Yorkshire Dance joins £1m bid to end middle class domination of arts organisations
Forty of Britain’s biggest – and smallest – arts organisations will join a flagship £1 million scheme to help end the middle class domination of the arts by employing more graduates from lower income backgrounds.
Yorkshire Dance, Sage Gateshead, Turner Contemporary, Berwick Film and Media Arts Festival and Touchstones Rochdale Art Gallery are amongst 40 arts organisations taking part in the Weston Jerwood Creative Bursaries programme. Each get funding to host a graduate placement from a low income background for 12 months in a role new to the organisation, significantly increasing the host organisation’s capacity.
Yorkshire Dance, the dance development organisation for the Yorkshire region, will create a new full time post – Creative Projects Assistant (Producing) – to join the team at the company’s home in Leeds from January 2018.
The bursary programme, now in its third and biggest phase, aims to open up entry level work opportunities for gifted graduates who received a full maintenance grant throughout university and who would struggle to do the unpaid work which acts as a gateway into the sector for up 88% of young people working in the arts today*.
The programme has already delivered success, with a new evaluation report showing how 60% of employers on the last phase had extended contracts with placements, or made them permanent, once the actual bursary ended.
Kate Danielson, Programme Director said:
“Diversity is absolutely fundamental to the continued success of UK art and culture – whether it is diversity of artists, audiences or those working for arts organisations.”
“The Weston Jerwood Creative Bursaries is about breaking down barriers to support this, levelling the playing field for young people from lower income backgrounds and making sure arts organisations can benefit from the skills and experience of all young talent.
“This third phase is the most in-depth ever and we’re delighted to be working with 40 arts organisations who between them represent all corners of the country, a wide range of art forms and occupy very different positions within the wider arts and culture ecology of the UK.”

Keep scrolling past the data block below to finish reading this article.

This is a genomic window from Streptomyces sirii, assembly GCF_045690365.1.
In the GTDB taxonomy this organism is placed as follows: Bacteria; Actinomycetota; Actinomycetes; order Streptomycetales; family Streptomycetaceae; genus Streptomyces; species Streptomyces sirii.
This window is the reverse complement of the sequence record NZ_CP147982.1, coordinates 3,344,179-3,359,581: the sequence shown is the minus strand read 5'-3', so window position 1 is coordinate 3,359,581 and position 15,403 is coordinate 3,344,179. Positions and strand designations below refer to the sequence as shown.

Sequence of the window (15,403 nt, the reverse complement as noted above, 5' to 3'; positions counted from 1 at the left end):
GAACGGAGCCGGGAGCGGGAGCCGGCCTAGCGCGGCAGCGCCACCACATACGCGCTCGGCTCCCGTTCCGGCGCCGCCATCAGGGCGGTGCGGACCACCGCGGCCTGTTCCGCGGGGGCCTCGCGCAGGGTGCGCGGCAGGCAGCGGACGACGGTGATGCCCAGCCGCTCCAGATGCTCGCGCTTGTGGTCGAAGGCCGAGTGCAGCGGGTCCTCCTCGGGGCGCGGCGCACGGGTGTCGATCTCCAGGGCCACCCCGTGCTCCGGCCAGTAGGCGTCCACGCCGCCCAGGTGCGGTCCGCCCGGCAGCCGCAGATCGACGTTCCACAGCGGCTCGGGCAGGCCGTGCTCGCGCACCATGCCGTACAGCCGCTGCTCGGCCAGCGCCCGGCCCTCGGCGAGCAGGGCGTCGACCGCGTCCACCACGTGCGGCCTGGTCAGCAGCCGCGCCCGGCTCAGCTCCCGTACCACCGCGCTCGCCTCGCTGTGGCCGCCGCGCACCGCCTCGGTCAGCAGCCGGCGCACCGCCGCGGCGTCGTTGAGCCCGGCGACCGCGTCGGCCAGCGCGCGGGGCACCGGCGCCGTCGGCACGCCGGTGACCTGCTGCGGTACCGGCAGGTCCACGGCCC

The Creative Bursaries programme, launched in 2010, also aims to embed diverse recruitment practices amongst the host organisations, share best practice across the sector about how to recruit as widely as possible to support diversity at entry level, and have an impact on the diversity and vibrancy of our future arts workforce.
For the first time ever, 12 of the Weston Jerwood Creative Bursary placements will get the chance to spend some of their year with an overseas arts organisation after the British Council joined the programme as a key delivery partner, and all 40 placements will attend an international arts festival together as part of the programme. Also for the first time, three of the hosts have been supported through PRS Foundation specifically to create music production roles.
Under this third edition of the programme, host organisations will pay 25% of the placement’s wage, with the remaining 75% coming from the bursary fund. All placements will be paid according to the Living Wage Foundation’s recommended salary. The selected hosts will now spend the autumn recruiting their participant before launching their individual placements in the New Year. The programme will end in February 2019 and the final evaluation of the programme will be completed in summer 2019.
The Weston Jerwood Creative Bursaries 2017-19 programme is designed and managed by Jerwood Charitable Foundation in partnership with the British Council. It has been made possible through the combined support of Arts Council England’s Ambition for Excellence Fund, Garfield Weston Foundation, Jerwood Charitable Foundation, CHK Charities Limited and PRS Foundation.
Find out more on the Jerwood Charitable Foundation website.